Your Father Abraham – John 8

The first book of the New Testament, Matthew, begins like this:

1 The book of the genealogy of Jesus Christ, the son of David, the son of Abraham.  2 Abraham was the father of Isaac, and Isaac the father of Jacob, and Jacob the father of Judah and his brothers.  Matthew 1:1-2 ESV

Abraham, Isaac, Jacob and his sons are referred to as the Fathers of the Faith or the Patriarchs.  Jesus referred to them often, and his disciples and the crowds He spoke to were all well acquainted with them, and their importance to the origins of the family of God. 

For example, in the Gospel of Matthew, Jesus said:

11 I tell you, many will come from east and west and recline at table with Abraham, Isaac, and Jacob in the kingdom of heaven.  Matthew 8:11 ESV

Abraham gets a lot of discussion time throughout the New Testament.  Jesus referred to him on multiple occasions, as did Paul in his letters (sometimes called epistles).  The writer of Hebrews includes Abraham in the faith “Hall of Fame” (Chapter 11).  He was clearly a person of great importance in the word of God, but many are not quite sure who he was or why he is so important.

Abraham is important because he is the first to be called out to begin a family of faith in God. His lineage would become the kingly line of Jesus Christ, who would save and justify believers throughout the world from their sin.  Abraham is the father of all believers in God.  If you are a Jewish worshiper, you may have a blood connection to Abraham, but the rest of us are spiritually connected to Abraham by our faith in God.

When Jesus Christ came, He tore down doctrinal walls and unified all believers as one in Himself.

In the New Testament books of Romans and Galatians, the apostle Paul writes how we are all joined as one in faith, after the Man of Faith, Abraham.  We will see how Abraham demonstrated his faith, most notably with his son Isaac at Mt. Moriah, in Genesis 22.  Mount Moriah would later be named the Temple Mount in Jerusalem and is the place where Jesus Christ would be crucified as a divine sacrifice for the forgiveness of our sins. 

Jesus had many discussions with his opponents who sought to kill him because he “claimed” to be God and they did not believe Him. One of these discussions centered around Abraham:

31 Jesus said… “If you abide in my word, you are truly my disciples, 32 and you will know the truth, and the truth will set you free.” 33 They answered him, “We are offspring of Abraham and have never been enslaved to anyone. How is it that you say, ‘You will become free’?”  34 Jesus answered them, “Truly, truly, I say to you, everyone who practices sin is a slave to sin. 35 The slave does not remain in the house forever; the son remains forever. 36 So if the Son sets you free, you will be free indeed. 37 I know that you are offspring of Abraham; yet you seek to kill me because my word finds no place in you.  John 8:31-37 ESV

Jesus, himself a descendant of Abraham through the genealogy, tells us that the power of truth and freedom lie in Christ and His word.  His word becomes alive within us and, with the Holy Spirit, is a “power greater than ourselves”.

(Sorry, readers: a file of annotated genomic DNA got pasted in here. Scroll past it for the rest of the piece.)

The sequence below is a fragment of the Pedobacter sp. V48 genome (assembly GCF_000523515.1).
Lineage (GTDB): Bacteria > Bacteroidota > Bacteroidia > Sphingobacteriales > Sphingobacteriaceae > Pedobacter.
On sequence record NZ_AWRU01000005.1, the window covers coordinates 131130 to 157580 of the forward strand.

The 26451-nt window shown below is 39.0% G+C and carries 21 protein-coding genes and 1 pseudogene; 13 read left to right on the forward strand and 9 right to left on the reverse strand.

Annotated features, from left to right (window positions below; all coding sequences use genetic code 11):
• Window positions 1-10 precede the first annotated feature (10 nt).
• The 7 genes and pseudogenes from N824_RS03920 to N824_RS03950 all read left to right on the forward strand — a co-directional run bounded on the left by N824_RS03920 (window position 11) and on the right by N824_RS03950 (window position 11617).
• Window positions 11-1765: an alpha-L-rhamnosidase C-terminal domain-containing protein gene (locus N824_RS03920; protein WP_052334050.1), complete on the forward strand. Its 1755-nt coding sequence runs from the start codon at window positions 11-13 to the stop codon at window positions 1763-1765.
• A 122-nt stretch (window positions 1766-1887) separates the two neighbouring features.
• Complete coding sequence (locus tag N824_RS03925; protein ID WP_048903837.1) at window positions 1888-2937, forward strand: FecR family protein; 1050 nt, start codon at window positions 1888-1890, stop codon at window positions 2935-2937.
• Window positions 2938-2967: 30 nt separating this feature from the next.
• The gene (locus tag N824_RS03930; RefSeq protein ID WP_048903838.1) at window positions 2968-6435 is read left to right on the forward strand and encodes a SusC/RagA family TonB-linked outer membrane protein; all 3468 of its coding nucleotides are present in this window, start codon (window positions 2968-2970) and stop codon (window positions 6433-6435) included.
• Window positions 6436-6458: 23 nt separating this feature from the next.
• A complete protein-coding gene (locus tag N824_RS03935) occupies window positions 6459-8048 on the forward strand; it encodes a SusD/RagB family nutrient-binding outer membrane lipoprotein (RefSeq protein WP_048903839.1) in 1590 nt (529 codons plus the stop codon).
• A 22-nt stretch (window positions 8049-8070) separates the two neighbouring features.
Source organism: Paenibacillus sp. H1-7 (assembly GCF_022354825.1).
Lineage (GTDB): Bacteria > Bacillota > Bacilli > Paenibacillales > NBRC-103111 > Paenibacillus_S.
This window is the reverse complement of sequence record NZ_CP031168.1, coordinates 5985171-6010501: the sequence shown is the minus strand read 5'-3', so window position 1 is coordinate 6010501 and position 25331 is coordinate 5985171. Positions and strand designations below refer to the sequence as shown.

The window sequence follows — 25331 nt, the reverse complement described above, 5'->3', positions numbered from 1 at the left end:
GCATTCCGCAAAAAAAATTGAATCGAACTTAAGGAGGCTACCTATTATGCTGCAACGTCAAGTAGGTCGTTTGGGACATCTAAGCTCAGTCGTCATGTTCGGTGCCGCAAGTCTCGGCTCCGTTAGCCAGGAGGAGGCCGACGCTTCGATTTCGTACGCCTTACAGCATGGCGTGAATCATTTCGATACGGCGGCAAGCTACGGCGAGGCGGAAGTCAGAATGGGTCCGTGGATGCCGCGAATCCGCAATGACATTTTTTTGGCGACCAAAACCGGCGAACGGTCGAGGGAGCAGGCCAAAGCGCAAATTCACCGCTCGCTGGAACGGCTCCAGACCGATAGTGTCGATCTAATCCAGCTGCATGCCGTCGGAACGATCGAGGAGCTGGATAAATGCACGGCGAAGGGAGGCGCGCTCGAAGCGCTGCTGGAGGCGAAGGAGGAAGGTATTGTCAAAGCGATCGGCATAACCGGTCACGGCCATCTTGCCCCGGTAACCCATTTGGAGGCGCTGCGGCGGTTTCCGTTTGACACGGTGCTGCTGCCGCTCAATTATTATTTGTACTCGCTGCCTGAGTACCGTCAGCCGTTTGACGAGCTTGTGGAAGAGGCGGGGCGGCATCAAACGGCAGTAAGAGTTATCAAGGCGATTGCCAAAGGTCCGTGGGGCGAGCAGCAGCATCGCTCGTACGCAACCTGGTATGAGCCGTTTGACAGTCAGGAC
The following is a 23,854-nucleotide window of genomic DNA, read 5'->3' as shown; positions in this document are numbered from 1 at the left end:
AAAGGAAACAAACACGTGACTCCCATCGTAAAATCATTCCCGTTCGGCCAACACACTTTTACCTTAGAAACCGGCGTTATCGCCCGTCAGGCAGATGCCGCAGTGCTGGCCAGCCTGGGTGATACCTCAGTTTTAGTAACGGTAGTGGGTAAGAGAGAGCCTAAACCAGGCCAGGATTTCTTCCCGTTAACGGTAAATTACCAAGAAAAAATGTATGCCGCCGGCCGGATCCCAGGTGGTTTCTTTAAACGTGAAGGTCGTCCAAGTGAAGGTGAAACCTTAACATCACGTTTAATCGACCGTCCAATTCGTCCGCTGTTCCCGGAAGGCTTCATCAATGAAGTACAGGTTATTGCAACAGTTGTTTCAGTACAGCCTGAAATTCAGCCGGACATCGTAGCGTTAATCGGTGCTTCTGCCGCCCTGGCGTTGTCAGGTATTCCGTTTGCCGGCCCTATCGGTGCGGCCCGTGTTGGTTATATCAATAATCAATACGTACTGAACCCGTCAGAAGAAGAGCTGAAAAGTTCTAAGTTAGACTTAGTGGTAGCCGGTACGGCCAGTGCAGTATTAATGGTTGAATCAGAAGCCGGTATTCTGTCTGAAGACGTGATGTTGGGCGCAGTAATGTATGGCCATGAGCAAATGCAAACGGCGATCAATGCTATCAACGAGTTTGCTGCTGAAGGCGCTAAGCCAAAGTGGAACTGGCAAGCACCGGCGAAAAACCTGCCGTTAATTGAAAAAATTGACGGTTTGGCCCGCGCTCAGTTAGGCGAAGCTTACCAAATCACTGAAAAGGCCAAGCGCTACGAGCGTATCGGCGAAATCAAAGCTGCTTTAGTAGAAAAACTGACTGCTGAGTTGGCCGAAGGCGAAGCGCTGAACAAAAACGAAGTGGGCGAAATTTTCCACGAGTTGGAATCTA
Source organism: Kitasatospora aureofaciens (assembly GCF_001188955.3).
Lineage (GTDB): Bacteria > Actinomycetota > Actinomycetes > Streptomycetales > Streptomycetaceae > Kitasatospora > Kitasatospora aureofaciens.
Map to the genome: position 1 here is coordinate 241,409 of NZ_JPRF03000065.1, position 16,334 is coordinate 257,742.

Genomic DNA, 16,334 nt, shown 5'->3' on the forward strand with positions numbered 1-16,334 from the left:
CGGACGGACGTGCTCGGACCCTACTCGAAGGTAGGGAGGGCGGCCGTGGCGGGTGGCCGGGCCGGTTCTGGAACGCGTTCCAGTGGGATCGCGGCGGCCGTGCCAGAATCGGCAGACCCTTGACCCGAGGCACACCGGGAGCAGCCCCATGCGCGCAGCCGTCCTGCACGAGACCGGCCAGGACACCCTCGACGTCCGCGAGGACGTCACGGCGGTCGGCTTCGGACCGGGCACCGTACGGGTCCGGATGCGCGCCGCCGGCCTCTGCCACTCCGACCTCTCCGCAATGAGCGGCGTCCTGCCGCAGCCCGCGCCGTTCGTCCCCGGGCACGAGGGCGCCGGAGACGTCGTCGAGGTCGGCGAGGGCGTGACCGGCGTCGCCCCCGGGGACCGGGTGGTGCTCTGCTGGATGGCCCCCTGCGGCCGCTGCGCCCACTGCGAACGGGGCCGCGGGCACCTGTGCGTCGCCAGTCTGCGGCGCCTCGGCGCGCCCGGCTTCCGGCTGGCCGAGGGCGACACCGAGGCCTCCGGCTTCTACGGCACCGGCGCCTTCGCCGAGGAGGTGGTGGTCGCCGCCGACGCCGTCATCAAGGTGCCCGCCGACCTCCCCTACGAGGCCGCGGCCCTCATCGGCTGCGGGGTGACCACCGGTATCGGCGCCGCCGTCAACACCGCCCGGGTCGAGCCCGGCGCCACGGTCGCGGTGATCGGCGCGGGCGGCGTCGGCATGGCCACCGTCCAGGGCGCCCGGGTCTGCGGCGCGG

Our practices of sin may have led to any of several forms of addiction, which rob us of our freedom and the joy of life.  Once entrenched, we may be unable to throw off the bondage on our own, and need to rely on a “power greater than ourselves” to break those chains that hold our mind, spirit and body.  Jesus tells us that He is that power, and that the power comes through His word.

Jesus’ opponents were angered by his statements about Abraham and freedom:

53 Are you greater than our father Abraham, who died? And the prophets who died! Who do you make yourself out to be?” 54 Jesus answered… 56 Your father Abraham rejoiced that he would see my day. He saw it and was glad.” 57 So (they) said to him, “You are not yet fifty years old, and have you seen Abraham?”  58 Jesus said to them, “Truly, truly, I say to you, before Abraham was, I am.” 59 So they picked up stones to throw at him, but Jesus hid himself and went out of the temple.  John 8:53-57 ESV

Jesus claimed both an intimate personal relationship with Abraham and that He existed even before Abraham.  Furthermore, Jesus used the term “I am,” which his audience knew was the name God revealed about himself to Moses at the burning bush in the desert.  Jesus was referring to himself as God.  Hearing this, those who rejected Jesus were enraged enough to seek to stone him to death.

Later, they would crucify Jesus unto death. But this sacrifice was an essential part of God’s plan of salvation.  The blood of bulls and goats in the Old Testament Jewish ritual sacrifices were important expressions of obedience and faith, but could not truly atone for the sins of mankind, which separate all of us from God.  Only the sacrifice of Jesus Christ could fulfill the requirement of holiness needed to remove our separation from God and make us holy enough to allow His Holy Spirit to reside in us.  The Holy Spirit cleanses us daily, thanks to the death and resurrection of Jesus Christ, and the washing of the word of God.


Jesus said we must abide in his word.  To “abide” means to “accept or act in accordance with.”  Some synonyms include to obey, observe, follow, uphold, respect and remain.  What does Jesus tell us will happen for us if we do remain in his word (see John 8:31-32 above)?

What areas of obedience do you struggle with the most?  Despite our deepest yearnings and best efforts, we all struggle with sin at one time or another, which strains our relationship with God.  God loves us deeply even when He disapproves of our actions, and always forgives us when we confess to Him and turn away from our sin.  He does not seek to condemn us, but rather to help us turn back to Him and to become a stronger and more fruitful believer.